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Market Watch

RSS By: Alan Brugler,

Alan Brugler is the President of Brugler Marketing & Management, and the primary analyst and advisor.

Landing On Some Hard Numbers

Oct 12, 2012


Market Watch with Alan Brugler

October 12, 2012

 Landing on Some Hard Numbers

Continuing our airport analogy from last week, we made our connecting flight on Thursday, with USDA rolling out some in some cases surprising crop numbers. The corn market caught a tailwind from tight projected US and world corn ending stocks, while the bean bulls had to return to the runway because of heavier projected ending stocks for 2013. 

Corn futures managed a nickel gain for the week after coming within pennies of limit up on Thursday following the USDA reports. That tells you things were weak early and also retreated on Friday. Weekly export sales were delayed until Friday and very disappointing at only 14,200 MT. Of that figure, 10,000 MT was for 2013/14 delivery. The current year net sales were battered by a number of cancellations. Ethanol weekly production rebounded 15,000 barrels per day from the prior week. Ethanol stocks ballooned, however, as the market failed to absorb the extra supply. The USDA report numbers themselves were bullish. USDA cut projected average yield to 122 bushels per acre, and added only 300,000 harvested acres based on FSA data. Projected ending stocks were dropped to current pipeline level at 619 million bushels. The cash average price midpoint dropped 10 cents to $7.80.

Soybeans dropped 1.9% for the week, despite a solid day on Thursday. Weekly export sales were modest at 523,700 MT for both 2012/13 and 2013/14.  USDA also reported 180,000 MT of new export business to China under the daily reporting system on Friday, along with 21,000 MT of soy oil sold to China for 2012/13 delivery. None of that helped, with futures down 26 cents after the export numbers came out. The USDA numbers on Thursday were mostly bearish. Production was hiked to 2.86 billion bushels, and average yield rose to 37.8 bushels per acre on the highest average bean weight per pod in 10 years in the objective yield plots. Harvested acres rose 1.1 million after the FSA data was incorporated. The good news for producers is that the increased production is all expected to leave the country. USDA bumped up exports by triple digits, leaving ending stocks at a still snug 130 million bushels. The average cash price midpoint dropped to $15.25. November futures settled at $15.225 on Friday.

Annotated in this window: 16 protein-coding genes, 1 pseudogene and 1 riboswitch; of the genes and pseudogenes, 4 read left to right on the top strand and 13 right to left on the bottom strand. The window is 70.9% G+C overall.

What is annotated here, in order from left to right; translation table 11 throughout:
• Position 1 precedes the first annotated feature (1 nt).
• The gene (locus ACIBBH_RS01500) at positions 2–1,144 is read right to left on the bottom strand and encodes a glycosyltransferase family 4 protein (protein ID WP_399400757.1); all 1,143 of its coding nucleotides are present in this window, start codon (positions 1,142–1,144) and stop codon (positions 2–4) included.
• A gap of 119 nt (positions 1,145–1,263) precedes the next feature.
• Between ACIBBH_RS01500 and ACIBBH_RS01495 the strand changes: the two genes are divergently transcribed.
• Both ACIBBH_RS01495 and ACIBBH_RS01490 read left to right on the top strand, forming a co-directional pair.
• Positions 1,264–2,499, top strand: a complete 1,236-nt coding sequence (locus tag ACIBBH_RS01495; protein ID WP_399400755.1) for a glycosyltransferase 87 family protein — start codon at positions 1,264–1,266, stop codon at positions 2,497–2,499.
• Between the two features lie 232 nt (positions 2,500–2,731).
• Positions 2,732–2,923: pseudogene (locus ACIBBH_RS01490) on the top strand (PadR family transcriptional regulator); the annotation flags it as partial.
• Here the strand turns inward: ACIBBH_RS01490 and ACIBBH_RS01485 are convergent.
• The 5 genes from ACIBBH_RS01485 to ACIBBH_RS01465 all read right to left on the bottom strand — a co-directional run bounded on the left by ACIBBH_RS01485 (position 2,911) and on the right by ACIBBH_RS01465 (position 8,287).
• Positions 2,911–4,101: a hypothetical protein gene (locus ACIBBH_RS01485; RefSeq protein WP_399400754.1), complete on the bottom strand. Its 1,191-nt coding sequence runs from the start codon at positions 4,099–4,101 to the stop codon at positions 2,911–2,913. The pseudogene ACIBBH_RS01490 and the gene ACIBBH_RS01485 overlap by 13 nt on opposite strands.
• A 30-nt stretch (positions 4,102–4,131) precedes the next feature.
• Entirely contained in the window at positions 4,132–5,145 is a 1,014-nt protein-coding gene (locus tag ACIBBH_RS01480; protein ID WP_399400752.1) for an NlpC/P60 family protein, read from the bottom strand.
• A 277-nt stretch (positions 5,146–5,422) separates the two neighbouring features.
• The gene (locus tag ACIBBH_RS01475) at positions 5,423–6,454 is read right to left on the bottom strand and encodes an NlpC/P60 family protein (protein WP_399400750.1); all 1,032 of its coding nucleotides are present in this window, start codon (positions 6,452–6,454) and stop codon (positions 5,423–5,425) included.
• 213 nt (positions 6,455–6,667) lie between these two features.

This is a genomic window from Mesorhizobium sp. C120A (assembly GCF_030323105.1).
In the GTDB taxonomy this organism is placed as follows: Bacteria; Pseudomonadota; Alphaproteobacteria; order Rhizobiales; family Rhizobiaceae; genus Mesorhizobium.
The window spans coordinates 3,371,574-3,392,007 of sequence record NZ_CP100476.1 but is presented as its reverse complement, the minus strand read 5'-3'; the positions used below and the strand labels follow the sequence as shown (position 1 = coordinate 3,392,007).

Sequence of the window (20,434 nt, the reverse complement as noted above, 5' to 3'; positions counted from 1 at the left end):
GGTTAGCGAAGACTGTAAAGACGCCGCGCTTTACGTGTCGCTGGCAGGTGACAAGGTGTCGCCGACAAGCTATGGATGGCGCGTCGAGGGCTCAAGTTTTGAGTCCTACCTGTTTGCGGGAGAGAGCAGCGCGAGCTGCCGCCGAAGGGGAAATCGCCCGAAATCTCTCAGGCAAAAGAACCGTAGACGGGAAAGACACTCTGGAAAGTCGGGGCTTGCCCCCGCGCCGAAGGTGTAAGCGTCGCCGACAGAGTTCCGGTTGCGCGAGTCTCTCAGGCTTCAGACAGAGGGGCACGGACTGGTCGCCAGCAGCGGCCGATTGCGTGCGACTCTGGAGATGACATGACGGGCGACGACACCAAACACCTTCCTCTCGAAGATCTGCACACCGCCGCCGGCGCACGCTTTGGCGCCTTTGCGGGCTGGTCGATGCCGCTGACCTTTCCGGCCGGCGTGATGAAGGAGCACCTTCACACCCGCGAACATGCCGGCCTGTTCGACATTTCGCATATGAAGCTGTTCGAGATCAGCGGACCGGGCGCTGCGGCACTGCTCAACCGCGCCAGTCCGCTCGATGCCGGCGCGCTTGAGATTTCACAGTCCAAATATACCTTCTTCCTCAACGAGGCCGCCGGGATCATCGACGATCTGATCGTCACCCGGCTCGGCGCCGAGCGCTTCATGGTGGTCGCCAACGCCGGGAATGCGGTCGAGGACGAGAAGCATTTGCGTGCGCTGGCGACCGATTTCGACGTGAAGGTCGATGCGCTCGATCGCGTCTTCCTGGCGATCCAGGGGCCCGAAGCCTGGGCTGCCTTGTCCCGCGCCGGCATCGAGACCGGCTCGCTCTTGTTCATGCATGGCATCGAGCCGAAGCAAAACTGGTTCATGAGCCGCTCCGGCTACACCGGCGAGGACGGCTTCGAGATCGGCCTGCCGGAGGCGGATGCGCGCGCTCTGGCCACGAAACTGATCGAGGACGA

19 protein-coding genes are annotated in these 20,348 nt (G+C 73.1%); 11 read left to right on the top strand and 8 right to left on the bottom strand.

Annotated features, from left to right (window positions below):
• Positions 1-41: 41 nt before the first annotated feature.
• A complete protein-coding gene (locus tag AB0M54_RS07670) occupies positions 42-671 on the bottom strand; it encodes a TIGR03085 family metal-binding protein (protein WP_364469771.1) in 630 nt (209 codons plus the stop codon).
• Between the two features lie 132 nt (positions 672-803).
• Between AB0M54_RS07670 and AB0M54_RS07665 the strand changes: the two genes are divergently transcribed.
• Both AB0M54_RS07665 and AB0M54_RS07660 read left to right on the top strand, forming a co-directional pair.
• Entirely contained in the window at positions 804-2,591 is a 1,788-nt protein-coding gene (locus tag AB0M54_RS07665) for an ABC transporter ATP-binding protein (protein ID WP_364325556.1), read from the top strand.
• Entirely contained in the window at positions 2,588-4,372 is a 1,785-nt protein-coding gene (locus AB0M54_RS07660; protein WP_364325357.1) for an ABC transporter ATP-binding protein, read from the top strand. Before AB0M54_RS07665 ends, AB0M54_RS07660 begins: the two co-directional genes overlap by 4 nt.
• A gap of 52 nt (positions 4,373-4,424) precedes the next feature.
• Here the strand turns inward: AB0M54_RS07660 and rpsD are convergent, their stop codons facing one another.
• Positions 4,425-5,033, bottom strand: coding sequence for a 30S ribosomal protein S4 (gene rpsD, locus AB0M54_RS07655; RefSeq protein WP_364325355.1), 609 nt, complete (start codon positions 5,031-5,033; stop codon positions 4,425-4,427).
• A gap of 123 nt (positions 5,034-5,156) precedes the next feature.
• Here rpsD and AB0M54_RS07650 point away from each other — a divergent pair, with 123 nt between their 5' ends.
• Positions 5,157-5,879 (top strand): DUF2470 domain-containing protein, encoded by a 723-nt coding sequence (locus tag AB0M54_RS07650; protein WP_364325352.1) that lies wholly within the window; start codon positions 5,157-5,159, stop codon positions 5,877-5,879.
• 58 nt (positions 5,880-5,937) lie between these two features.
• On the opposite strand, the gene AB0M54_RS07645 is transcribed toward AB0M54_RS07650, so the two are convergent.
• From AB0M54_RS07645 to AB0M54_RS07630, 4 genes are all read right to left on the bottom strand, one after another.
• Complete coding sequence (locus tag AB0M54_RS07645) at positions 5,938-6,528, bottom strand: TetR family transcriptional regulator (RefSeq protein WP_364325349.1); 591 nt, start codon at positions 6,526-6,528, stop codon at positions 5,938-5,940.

Two of the three wheat markets were higher this week, while Chicago lost a penny per bushel. Poor weekly export sales are a problem. USDA had to cut projected exports for the year because the cumulative bookings are running too far off of the pace needed to meet the old 1.2 billion bushel forecast. USDA did cut projected ending stocks for 2013 by 44 million bushels to 654 million. They raised feed use to reflect the larger pace of first quarter consumption shown by the September 28 grain stocks report. The world ending stocks estimate continues to shrink, and is now at 173 MMT after USDA took 3 MMT off of Australia and made some other adjustments.